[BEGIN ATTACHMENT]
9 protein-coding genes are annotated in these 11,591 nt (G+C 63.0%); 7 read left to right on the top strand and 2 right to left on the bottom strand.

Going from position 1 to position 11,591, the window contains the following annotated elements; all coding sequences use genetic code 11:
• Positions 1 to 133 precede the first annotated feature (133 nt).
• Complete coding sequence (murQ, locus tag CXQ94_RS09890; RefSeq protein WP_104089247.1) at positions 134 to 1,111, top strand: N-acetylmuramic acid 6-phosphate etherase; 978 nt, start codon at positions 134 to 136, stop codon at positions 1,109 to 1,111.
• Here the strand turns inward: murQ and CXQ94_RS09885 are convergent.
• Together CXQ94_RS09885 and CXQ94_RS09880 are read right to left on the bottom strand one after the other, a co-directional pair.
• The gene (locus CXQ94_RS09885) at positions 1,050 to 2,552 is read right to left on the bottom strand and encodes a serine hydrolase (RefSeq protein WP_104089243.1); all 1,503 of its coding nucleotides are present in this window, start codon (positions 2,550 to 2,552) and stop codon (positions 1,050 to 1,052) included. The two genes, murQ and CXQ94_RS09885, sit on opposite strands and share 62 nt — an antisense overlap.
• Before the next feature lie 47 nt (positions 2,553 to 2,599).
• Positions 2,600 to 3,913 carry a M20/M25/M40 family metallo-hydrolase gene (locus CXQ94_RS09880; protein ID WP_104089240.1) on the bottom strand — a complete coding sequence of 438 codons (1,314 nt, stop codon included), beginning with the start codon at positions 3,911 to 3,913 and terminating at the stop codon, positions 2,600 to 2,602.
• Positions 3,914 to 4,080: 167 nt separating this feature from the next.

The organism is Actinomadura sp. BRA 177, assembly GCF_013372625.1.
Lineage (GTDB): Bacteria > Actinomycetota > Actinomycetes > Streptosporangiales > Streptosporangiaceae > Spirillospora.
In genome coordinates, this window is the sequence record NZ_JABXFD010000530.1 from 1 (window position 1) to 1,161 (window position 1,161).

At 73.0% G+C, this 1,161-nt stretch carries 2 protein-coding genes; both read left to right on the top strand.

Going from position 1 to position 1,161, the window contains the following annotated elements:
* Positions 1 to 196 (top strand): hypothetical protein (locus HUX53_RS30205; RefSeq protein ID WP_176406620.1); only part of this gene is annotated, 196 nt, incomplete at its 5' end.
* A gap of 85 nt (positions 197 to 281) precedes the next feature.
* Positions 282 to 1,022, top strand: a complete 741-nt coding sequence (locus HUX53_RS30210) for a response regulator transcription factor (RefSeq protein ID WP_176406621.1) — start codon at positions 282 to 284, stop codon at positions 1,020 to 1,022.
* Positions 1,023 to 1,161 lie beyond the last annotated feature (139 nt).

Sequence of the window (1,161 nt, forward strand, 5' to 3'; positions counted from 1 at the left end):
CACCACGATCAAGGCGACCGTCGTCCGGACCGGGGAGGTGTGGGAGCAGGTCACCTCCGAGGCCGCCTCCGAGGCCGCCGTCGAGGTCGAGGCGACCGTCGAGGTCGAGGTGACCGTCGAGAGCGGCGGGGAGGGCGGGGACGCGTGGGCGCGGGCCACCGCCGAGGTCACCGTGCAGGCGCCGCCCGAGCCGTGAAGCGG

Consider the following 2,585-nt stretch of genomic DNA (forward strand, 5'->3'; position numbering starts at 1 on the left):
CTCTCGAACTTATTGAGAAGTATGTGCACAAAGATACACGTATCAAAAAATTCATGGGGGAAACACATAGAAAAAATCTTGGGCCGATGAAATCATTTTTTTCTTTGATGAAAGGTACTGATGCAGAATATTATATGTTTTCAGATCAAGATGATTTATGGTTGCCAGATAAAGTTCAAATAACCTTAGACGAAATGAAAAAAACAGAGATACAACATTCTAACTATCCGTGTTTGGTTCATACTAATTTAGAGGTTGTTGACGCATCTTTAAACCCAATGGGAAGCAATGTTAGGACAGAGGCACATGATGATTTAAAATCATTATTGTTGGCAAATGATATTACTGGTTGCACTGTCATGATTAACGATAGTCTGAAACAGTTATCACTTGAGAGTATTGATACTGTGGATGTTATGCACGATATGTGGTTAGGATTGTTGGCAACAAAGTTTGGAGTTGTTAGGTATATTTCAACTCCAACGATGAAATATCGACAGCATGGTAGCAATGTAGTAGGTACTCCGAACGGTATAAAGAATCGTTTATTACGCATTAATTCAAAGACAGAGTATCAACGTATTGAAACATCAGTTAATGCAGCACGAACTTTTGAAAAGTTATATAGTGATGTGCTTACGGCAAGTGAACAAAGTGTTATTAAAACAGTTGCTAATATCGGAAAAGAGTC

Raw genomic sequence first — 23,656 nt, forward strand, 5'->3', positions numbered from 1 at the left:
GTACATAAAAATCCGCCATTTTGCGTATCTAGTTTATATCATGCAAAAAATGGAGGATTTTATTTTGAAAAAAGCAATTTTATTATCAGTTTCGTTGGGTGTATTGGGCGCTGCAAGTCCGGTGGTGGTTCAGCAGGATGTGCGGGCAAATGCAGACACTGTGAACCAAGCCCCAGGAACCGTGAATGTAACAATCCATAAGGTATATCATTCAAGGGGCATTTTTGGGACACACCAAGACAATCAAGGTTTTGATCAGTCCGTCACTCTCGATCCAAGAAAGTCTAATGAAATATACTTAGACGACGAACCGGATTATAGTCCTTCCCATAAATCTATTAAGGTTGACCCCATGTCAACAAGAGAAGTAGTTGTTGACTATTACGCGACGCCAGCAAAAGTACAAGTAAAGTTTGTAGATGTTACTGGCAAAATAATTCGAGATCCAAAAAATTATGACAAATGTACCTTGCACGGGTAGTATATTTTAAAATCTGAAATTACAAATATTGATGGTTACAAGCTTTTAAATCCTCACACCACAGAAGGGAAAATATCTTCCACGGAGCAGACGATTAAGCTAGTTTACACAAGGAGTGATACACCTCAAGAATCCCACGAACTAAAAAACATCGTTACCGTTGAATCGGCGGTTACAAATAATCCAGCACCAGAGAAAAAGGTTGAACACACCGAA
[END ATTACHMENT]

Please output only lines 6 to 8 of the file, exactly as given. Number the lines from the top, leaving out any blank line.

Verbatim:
• Together CXQ94_RS09885 and CXQ94_RS09880 are read right to left on the bottom strand one after the other, a co-directional pair.
• The gene (locus CXQ94_RS09885) at positions 1,050 to 2,552 is read right to left on the bottom strand and encodes a serine hydrolase (RefSeq protein WP_104089243.1); all 1,503 of its coding nucleotides are present in this window, start codon (positions 2,550 to 2,552) and stop codon (positions 1,050 to 1,052) included. The two genes, murQ and CXQ94_RS09885, sit on opposite strands and share 62 nt — an antisense overlap.
• Before the next feature lie 47 nt (positions 2,553 to 2,599).